Grit can be trapped under the paint, through the paint or on top of the paint. If the steel surface is not properly cleaned after abrasive blasting or if blasting dust and grit is deposited onto a layer of paint prior to application of the next coat, the grit will be trapped. Steel grits will corrode when water penetrates through the paint and the anti-corrosion coating will be locally forced away from the steel when the grit is under the coating. If grit is trapped between anti-corrosion coating layers, then the outer layer of paint will be damaged. Grit trapped in the outer layer of paint will also corrode and this will cause stresses in the anti-corrosion coating that will weaken its integrity and shorten its service life.
(10) Human Error
Human error covers instances where the wrong type of paint is applied, the paint is poorly mixed or paint is applied that has exceeded its pot life. The application of paint under unsuitable environmental conditions or during other processes can also be categorized as human error.
(a) Poor penetration
Anti-corrosion coatings should completely cover the item to be coated. Poor application practices can cause incomplete coverage. On edges and welds, it is difficult to obtain a good and even coverage of paint and it is also difficult to ascertain that the correct thickness of paint has been applied.
When the specified “walk on time” has not been allowed or if the curing conditions are not suitable, operators walking on the anti-corrosion coatings to check DFT’s can leave footprints in the soft paint. The paint at the footprint areas will be below the specified thickness.
(c) Poor mixing
Poor mixing of paint, either by insufficient stirring or mixing the wrong ratios of a two-component system, can result in uneven or incomplete curing of the anti-corrosion coating. This will seriously affect the service lifetime of the anti-corrosion coating.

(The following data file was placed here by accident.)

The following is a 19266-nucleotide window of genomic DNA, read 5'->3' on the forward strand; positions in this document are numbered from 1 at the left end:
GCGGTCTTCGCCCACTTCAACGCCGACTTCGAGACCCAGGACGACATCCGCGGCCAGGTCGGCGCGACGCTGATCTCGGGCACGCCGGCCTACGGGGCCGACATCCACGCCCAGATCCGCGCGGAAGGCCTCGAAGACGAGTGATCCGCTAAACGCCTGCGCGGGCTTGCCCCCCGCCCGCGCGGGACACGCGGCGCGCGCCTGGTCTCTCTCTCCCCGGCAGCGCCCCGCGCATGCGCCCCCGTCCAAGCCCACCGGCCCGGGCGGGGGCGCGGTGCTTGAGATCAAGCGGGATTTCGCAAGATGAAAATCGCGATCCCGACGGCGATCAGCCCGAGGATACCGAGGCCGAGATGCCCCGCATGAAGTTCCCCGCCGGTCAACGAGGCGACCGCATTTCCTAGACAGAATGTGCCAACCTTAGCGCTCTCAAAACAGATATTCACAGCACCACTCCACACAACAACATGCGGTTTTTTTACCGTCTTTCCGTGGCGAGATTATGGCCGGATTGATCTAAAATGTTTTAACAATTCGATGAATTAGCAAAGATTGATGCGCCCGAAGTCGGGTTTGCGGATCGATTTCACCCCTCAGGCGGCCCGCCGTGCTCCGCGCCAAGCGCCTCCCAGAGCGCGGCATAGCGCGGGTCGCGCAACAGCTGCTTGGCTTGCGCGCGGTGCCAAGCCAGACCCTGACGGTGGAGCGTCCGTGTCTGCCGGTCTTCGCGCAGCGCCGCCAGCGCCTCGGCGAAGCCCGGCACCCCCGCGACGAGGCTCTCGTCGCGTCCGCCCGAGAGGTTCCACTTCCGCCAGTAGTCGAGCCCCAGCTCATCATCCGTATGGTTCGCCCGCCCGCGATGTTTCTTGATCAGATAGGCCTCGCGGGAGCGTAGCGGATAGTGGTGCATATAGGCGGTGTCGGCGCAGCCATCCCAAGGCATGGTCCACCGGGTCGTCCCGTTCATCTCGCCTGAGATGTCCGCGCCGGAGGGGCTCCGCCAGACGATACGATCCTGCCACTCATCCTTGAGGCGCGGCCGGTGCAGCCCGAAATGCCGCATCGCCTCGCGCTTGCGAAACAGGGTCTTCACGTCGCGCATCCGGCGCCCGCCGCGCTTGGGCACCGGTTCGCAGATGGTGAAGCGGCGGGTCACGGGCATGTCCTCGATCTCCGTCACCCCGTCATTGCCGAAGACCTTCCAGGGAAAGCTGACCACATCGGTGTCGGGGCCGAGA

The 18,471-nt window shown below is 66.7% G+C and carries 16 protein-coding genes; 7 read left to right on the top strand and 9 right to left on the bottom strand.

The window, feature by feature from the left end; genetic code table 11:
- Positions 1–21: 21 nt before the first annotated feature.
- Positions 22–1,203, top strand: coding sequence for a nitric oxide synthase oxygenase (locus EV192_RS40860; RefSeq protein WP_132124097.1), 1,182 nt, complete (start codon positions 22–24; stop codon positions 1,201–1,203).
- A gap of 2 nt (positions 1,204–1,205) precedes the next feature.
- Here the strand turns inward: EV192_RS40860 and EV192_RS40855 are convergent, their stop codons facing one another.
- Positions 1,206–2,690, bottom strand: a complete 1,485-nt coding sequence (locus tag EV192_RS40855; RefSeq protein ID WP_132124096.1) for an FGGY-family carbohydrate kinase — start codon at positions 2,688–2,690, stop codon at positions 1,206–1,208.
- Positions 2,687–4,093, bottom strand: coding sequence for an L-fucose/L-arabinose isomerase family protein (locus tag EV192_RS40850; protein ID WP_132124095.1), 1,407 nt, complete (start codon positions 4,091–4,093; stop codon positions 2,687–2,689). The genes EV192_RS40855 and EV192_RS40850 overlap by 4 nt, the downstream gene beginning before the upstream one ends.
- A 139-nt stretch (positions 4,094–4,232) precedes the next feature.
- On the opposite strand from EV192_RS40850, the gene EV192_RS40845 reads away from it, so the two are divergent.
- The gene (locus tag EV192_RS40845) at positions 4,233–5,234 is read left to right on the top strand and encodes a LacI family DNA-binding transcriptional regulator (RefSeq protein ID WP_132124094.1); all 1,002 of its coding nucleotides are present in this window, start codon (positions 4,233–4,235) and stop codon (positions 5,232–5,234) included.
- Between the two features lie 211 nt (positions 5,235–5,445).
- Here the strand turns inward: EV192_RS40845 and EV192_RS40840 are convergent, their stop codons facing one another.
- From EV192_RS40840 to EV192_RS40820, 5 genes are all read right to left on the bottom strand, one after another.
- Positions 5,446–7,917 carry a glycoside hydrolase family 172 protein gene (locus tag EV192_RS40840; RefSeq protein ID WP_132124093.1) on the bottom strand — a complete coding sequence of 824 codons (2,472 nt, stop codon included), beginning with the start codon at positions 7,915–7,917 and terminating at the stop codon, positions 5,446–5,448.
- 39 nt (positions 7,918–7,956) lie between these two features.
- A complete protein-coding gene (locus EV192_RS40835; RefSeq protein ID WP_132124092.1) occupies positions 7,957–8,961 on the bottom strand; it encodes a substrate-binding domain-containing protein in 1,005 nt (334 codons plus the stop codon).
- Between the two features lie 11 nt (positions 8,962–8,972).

(d) Pot life exceeded
The pot life of an anti-corrosion coating will be specified by the paint manufacturer and will depend on the type of paint and the ambient conditions. Paint that has exceeded its pot life may appear to be applicable, but should be discarded as it will not produce a satisfactory anti-corrosion coating in service.
(e) Induction period not allowed
Some anti-corrosion coatings require an induction (waiting) period after mixing before application can occur. This will be specified on the paint manufacturer’s data sheet and should be followed or the anti-corrosion coating may not adhere to the substrate, cure satisfactorily or perform acceptably in service.
(f) Shelf life exceeded
All anti-corrosion coatings should be labelled with a “use by” date. Out-of-date coating should not be applied as the film forming and curing properties will be affected.
(g) Storage temperature too high or too low
Coating manufacturers’ data sheets specify storage conditions for the paints and these should be followed. Storage outside the specified temperature range can seriously affect the application, curing and performance of the paint.